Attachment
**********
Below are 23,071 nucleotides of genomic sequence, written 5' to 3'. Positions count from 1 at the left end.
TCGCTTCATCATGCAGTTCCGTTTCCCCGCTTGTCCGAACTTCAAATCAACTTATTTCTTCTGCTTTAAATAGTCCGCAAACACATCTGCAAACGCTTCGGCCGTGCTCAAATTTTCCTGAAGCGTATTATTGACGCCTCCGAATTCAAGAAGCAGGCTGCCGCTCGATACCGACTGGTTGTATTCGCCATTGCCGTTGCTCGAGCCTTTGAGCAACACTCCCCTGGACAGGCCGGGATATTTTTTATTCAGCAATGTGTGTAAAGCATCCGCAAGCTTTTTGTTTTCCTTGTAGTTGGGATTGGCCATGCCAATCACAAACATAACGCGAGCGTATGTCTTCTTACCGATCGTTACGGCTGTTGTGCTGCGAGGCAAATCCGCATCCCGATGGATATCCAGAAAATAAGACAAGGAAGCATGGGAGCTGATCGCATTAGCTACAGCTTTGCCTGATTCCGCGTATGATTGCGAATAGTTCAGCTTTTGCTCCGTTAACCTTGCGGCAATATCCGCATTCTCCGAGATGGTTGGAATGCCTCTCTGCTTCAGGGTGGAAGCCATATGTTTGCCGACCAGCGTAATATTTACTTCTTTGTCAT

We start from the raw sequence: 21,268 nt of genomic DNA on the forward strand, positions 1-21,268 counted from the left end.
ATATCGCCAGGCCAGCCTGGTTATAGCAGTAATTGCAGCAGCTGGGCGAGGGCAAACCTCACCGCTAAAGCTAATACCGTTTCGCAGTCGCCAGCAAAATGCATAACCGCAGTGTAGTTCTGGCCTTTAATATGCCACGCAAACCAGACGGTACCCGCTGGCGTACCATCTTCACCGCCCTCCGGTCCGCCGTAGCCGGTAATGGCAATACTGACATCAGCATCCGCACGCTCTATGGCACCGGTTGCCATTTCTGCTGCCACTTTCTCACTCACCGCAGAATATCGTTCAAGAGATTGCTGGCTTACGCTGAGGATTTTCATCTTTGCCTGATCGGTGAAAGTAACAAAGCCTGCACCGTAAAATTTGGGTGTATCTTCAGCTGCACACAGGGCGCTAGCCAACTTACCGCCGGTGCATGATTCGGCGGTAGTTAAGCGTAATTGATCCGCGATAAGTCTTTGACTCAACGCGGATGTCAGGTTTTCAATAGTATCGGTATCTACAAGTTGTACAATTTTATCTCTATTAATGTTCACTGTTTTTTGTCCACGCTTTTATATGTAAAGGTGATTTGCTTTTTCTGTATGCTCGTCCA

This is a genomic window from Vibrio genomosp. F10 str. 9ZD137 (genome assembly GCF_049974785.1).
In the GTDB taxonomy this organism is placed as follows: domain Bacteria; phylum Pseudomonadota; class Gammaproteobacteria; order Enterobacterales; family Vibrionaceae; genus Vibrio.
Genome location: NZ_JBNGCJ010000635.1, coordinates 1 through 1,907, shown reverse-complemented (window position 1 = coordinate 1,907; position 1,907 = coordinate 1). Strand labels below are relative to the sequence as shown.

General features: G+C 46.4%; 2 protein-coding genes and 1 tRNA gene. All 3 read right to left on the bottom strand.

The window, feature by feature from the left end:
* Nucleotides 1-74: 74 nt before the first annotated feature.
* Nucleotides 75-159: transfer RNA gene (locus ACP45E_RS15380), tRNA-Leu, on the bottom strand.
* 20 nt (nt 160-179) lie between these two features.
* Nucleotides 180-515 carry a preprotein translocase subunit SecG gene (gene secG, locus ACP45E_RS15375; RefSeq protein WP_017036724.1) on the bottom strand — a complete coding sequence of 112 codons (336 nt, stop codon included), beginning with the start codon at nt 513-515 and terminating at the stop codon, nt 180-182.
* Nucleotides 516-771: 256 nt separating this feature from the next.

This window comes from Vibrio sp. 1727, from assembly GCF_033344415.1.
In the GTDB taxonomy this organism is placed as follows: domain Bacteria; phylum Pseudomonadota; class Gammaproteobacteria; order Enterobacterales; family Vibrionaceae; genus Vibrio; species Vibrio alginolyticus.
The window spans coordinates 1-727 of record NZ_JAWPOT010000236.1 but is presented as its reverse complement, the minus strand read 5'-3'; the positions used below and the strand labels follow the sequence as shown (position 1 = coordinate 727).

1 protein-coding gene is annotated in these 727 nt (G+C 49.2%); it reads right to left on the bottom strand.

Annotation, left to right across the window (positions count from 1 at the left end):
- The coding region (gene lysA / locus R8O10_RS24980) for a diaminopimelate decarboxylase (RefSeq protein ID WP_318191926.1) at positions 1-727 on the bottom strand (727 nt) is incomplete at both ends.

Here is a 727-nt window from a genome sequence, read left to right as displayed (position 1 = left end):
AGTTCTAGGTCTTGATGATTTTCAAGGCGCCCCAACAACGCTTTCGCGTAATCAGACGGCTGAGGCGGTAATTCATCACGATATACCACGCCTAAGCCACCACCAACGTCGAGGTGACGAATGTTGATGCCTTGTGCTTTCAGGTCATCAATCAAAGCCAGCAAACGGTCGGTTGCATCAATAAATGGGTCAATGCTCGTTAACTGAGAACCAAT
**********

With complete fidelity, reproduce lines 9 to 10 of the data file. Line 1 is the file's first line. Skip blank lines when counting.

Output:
The window, feature by feature from the left end:
* Nucleotides 1-74: 74 nt before the first annotated feature.